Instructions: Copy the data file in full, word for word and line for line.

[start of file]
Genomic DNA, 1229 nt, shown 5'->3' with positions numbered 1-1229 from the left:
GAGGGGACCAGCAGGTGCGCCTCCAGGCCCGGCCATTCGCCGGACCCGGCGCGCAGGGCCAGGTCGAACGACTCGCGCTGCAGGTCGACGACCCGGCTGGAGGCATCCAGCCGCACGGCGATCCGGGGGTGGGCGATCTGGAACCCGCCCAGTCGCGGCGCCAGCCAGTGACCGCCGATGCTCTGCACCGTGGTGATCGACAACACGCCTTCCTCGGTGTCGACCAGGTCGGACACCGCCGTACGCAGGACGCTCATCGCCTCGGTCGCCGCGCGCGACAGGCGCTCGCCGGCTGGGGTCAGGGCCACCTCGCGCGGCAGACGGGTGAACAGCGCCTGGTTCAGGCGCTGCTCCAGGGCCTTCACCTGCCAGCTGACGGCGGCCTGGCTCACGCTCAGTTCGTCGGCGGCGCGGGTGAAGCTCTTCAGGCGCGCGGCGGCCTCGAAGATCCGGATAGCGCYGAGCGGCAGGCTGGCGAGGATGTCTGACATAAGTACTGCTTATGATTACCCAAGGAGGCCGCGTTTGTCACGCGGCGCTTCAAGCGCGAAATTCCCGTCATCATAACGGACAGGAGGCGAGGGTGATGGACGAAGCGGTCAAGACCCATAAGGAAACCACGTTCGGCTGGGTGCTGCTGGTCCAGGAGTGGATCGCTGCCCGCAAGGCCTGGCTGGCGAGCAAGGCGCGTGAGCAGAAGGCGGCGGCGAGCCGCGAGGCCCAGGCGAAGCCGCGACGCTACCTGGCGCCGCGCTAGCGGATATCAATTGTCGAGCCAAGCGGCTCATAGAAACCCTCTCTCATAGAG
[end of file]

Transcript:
Genomic DNA, 1229 nt, shown 5'->3' with positions numbered 1-1229 from the left:
GAGGGGACCAGCAGGTGCGCCTCCAGGCCCGGCCATTCGCCGGACCCGGCGCGCAGGGCCAGGTCGAACGACTCGCGCTGCAGGTCGACGACCCGGCTGGAGGCATCCAGCCGCACGGCGATCCGGGGGTGGGCGATCTGGAACCCGCCCAGTCGCGGCGCCAGCCAGTGACCGCCGATGCTCTGCACCGTGGTGATCGACAACACGCCTTCCTCGGTGTCGACCAGGTCGGACACCGCCGTACGCAGGACGCTCATCGCCTCGGTCGCCGCGCGCGACAGGCGCTCGCCGGCTGGGGTCAGGGCCACCTCGCGCGGCAGACGGGTGAACAGCGCCTGGTTCAGGCGCTGCTCCAGGGCCTTCACCTGCCAGCTGACGGCGGCCTGGCTCACGCTCAGTTCGTCGGCGGCGCGGGTGAAGCTCTTCAGGCGCGCGGCGGCCTCGAAGATCCGGATAGCGCYGAGCGGCAGGCTGGCGAGGATGTCTGACATAAGTACTGCTTATGATTACCCAAGGAGGCCGCGTTTGTCACGCGGCGCTTCAAGCGCGAAATTCCCGTCATCATAACGGACAGGAGGCGAGGGTGATGGACGAAGCGGTCAAGACCCATAAGGAAACCACGTTCGGCTGGGTGCTGCTGGTCCAGGAGTGGATCGCTGCCCGCAAGGCCTGGCTGGCGAGCAAGGCGCGTGAGCAGAAGGCGGCGGCGAGCCGCGAGGCCCAGGCGAAGCCGCGACGCTACCTGGCGCCGCGCTAGCGGATATCAATTGTCGAGCCAAGCGGCTCATAGAAACCCTCTCTCATAGAG